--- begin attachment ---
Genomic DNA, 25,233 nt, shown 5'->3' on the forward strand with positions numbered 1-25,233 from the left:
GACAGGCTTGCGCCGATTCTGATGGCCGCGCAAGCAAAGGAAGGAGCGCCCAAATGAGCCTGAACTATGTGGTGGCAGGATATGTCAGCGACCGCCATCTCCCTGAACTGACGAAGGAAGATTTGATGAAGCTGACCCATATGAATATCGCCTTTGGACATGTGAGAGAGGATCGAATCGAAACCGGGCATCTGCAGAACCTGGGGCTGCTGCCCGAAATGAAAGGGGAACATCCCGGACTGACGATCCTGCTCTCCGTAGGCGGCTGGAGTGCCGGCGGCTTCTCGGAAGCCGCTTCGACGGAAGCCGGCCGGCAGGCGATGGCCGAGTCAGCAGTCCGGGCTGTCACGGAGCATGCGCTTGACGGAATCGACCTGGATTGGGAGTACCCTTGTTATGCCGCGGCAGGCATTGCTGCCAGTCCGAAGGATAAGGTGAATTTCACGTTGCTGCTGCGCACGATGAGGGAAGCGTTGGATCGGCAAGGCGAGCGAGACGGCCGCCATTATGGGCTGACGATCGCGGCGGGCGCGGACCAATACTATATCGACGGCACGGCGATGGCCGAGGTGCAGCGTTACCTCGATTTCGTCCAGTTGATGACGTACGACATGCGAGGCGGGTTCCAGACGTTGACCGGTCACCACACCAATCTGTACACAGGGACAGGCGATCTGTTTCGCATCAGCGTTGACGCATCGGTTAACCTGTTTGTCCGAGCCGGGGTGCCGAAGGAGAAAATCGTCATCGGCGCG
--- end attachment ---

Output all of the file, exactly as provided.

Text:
Genomic DNA, 25,233 nt, shown 5'->3' on the forward strand with positions numbered 1-25,233 from the left:
GACAGGCTTGCGCCGATTCTGATGGCCGCGCAAGCAAAGGAAGGAGCGCCCAAATGAGCCTGAACTATGTGGTGGCAGGATATGTCAGCGACCGCCATCTCCCTGAACTGACGAAGGAAGATTTGATGAAGCTGACCCATATGAATATCGCCTTTGGACATGTGAGAGAGGATCGAATCGAAACCGGGCATCTGCAGAACCTGGGGCTGCTGCCCGAAATGAAAGGGGAACATCCCGGACTGACGATCCTGCTCTCCGTAGGCGGCTGGAGTGCCGGCGGCTTCTCGGAAGCCGCTTCGACGGAAGCCGGCCGGCAGGCGATGGCCGAGTCAGCAGTCCGGGCTGTCACGGAGCATGCGCTTGACGGAATCGACCTGGATTGGGAGTACCCTTGTTATGCCGCGGCAGGCATTGCTGCCAGTCCGAAGGATAAGGTGAATTTCACGTTGCTGCTGCGCACGATGAGGGAAGCGTTGGATCGGCAAGGCGAGCGAGACGGCCGCCATTATGGGCTGACGATCGCGGCGGGCGCGGACCAATACTATATCGACGGCACGGCGATGGCCGAGGTGCAGCGTTACCTCGATTTCGTCCAGTTGATGACGTACGACATGCGAGGCGGGTTCCAGACGTTGACCGGTCACCACACCAATCTGTACACAGGGACAGGCGATCTGTTTCGCATCAGCGTTGACGCATCGGTTAACCTGTTTGTCCGAGCCGGGGTGCCGAAGGAGAAAATCGTCATCGGCGCG